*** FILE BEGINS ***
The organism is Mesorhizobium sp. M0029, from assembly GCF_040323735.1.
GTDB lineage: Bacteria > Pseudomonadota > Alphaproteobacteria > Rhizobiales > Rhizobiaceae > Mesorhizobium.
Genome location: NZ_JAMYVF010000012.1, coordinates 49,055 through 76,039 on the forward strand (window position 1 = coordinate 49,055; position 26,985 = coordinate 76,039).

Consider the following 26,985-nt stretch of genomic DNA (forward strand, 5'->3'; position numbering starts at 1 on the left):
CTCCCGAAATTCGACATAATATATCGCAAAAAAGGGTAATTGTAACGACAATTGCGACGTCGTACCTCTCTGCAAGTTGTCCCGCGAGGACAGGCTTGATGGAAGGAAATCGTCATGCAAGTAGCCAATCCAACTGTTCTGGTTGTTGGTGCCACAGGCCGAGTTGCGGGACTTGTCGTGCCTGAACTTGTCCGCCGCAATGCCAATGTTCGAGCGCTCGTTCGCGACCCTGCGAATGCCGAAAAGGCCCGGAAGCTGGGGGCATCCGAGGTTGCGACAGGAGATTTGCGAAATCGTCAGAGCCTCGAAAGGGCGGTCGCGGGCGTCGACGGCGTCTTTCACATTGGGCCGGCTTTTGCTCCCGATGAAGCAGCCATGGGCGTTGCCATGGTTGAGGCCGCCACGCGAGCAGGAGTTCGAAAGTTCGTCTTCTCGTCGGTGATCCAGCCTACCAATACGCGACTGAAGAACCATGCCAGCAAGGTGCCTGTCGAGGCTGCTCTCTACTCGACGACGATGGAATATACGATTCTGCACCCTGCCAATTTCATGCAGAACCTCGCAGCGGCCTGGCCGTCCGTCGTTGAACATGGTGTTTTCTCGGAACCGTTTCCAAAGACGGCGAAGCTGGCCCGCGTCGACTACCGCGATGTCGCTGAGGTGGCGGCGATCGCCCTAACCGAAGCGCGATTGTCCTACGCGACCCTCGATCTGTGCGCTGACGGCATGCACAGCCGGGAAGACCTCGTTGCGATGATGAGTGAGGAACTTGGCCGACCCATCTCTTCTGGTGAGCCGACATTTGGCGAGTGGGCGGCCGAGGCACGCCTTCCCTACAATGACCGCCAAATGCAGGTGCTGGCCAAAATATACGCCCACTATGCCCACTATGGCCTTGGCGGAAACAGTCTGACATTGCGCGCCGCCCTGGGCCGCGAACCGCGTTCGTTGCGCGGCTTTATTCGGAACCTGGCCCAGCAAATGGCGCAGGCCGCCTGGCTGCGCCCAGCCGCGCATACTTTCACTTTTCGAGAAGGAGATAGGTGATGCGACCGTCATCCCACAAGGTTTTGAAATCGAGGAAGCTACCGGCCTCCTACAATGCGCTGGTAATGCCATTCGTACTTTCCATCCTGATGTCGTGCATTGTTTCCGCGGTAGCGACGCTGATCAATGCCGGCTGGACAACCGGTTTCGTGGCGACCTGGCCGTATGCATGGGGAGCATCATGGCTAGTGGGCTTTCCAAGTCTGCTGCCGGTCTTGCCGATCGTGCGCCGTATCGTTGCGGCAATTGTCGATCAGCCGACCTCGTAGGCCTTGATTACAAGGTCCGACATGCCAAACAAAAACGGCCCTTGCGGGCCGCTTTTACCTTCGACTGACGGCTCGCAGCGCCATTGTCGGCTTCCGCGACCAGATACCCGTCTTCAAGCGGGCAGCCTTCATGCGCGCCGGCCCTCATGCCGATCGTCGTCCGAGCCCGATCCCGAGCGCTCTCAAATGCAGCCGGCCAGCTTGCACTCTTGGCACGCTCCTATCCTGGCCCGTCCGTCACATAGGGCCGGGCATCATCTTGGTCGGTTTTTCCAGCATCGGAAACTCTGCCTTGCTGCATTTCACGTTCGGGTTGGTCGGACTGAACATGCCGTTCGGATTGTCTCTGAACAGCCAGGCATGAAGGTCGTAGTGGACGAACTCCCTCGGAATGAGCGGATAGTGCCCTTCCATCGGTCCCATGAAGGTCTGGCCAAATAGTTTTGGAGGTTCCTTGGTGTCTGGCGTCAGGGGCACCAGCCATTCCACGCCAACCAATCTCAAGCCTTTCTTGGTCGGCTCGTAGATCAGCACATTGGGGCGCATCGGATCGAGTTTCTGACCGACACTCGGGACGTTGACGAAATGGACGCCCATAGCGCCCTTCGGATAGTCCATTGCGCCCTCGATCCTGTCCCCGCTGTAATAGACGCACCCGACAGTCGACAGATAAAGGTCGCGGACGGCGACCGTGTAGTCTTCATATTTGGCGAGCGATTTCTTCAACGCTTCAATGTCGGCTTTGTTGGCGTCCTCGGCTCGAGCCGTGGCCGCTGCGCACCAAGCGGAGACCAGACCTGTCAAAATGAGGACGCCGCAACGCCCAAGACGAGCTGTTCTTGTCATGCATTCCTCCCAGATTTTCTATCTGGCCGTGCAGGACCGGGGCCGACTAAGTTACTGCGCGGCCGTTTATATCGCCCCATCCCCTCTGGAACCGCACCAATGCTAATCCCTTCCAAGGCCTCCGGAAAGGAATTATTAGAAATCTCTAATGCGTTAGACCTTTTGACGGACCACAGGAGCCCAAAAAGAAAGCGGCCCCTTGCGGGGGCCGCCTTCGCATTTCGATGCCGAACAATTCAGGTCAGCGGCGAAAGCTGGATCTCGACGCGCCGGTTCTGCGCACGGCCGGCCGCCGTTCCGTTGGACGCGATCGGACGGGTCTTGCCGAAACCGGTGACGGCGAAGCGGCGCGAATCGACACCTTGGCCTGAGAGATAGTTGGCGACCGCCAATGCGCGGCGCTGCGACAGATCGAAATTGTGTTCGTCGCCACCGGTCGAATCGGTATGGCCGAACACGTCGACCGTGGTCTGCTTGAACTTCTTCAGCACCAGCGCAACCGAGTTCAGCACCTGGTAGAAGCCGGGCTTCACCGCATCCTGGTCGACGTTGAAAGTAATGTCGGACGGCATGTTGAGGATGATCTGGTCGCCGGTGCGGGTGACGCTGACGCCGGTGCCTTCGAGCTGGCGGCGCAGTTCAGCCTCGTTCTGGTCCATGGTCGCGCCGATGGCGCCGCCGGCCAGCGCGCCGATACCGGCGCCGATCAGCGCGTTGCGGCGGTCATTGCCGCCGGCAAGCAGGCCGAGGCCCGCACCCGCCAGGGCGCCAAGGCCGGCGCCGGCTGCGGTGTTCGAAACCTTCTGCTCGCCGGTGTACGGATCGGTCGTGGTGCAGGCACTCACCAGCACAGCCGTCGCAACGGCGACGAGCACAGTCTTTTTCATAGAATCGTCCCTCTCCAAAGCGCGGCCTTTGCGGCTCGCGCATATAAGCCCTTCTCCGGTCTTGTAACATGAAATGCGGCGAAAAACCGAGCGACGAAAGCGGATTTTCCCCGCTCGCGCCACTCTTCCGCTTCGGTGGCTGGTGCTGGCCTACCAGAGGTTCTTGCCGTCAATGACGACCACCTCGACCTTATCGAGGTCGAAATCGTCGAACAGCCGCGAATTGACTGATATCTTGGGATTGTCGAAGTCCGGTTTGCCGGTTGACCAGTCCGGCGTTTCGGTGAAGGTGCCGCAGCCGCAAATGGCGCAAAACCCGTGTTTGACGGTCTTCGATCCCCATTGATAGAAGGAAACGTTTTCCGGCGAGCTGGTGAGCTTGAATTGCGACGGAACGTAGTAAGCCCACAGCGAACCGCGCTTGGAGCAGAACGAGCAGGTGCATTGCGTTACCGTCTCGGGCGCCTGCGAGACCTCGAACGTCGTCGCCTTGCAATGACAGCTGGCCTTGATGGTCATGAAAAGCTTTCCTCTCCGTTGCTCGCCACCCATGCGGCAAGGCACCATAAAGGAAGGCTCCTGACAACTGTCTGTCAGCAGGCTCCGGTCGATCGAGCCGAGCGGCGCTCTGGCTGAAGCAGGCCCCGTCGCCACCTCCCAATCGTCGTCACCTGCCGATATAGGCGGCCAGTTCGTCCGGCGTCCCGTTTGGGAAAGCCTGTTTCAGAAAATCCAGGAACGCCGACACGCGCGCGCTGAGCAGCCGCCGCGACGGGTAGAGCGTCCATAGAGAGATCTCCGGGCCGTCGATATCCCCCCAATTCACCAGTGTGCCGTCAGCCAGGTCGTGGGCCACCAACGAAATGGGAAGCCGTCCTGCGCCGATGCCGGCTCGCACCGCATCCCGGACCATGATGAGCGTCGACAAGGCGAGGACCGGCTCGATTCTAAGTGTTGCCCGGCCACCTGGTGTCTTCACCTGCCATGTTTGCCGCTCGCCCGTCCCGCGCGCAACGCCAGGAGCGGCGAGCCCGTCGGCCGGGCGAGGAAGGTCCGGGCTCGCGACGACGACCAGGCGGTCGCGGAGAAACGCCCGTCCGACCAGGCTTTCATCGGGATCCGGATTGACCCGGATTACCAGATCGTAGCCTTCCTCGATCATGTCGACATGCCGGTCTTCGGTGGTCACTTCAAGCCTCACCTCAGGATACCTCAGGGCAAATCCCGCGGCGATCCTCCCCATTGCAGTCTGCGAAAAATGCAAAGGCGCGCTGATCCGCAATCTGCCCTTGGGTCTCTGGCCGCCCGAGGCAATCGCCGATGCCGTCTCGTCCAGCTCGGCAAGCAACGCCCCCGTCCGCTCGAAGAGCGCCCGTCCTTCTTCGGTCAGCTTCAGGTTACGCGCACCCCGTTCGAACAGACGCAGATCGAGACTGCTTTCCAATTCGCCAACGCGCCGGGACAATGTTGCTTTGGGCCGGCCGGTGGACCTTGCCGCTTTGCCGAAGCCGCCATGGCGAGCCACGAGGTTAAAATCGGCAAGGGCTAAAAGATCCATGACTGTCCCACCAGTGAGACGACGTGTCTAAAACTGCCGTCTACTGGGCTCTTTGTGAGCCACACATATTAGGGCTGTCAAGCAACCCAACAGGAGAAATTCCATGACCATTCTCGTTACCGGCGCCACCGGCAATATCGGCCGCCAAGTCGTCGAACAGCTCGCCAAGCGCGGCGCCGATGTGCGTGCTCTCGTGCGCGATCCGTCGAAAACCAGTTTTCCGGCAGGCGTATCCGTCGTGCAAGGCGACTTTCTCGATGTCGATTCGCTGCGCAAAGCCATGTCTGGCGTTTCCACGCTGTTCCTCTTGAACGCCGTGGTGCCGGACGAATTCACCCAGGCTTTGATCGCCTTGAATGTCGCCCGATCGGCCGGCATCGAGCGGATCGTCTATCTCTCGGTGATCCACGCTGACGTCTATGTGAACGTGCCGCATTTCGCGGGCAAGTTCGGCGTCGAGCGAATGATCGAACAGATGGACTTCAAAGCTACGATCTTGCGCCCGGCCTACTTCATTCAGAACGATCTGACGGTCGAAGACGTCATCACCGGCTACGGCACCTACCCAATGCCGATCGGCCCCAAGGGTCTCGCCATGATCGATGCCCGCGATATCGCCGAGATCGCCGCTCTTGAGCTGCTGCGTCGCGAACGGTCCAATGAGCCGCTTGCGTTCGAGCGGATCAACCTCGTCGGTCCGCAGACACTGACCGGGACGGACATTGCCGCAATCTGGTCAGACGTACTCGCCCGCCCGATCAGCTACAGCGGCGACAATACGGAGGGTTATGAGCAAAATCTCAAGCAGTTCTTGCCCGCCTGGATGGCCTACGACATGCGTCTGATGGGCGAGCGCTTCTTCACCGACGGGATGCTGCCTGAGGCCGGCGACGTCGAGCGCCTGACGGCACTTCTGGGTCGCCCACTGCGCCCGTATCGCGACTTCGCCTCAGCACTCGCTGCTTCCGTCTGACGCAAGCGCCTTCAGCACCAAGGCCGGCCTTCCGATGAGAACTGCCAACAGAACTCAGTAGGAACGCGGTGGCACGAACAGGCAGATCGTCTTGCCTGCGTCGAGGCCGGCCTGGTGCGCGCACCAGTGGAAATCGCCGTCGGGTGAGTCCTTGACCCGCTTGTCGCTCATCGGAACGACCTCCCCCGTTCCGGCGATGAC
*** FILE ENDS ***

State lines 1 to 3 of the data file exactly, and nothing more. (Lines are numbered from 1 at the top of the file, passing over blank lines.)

The organism is Mesorhizobium sp. M0029, from assembly GCF_040323735.1.
GTDB lineage: Bacteria > Pseudomonadota > Alphaproteobacteria > Rhizobiales > Rhizobiaceae > Mesorhizobium.
Genome location: NZ_JAMYVF010000012.1, coordinates 49,055 through 76,039 on the forward strand (window position 1 = coordinate 49,055; position 26,985 = coordinate 76,039).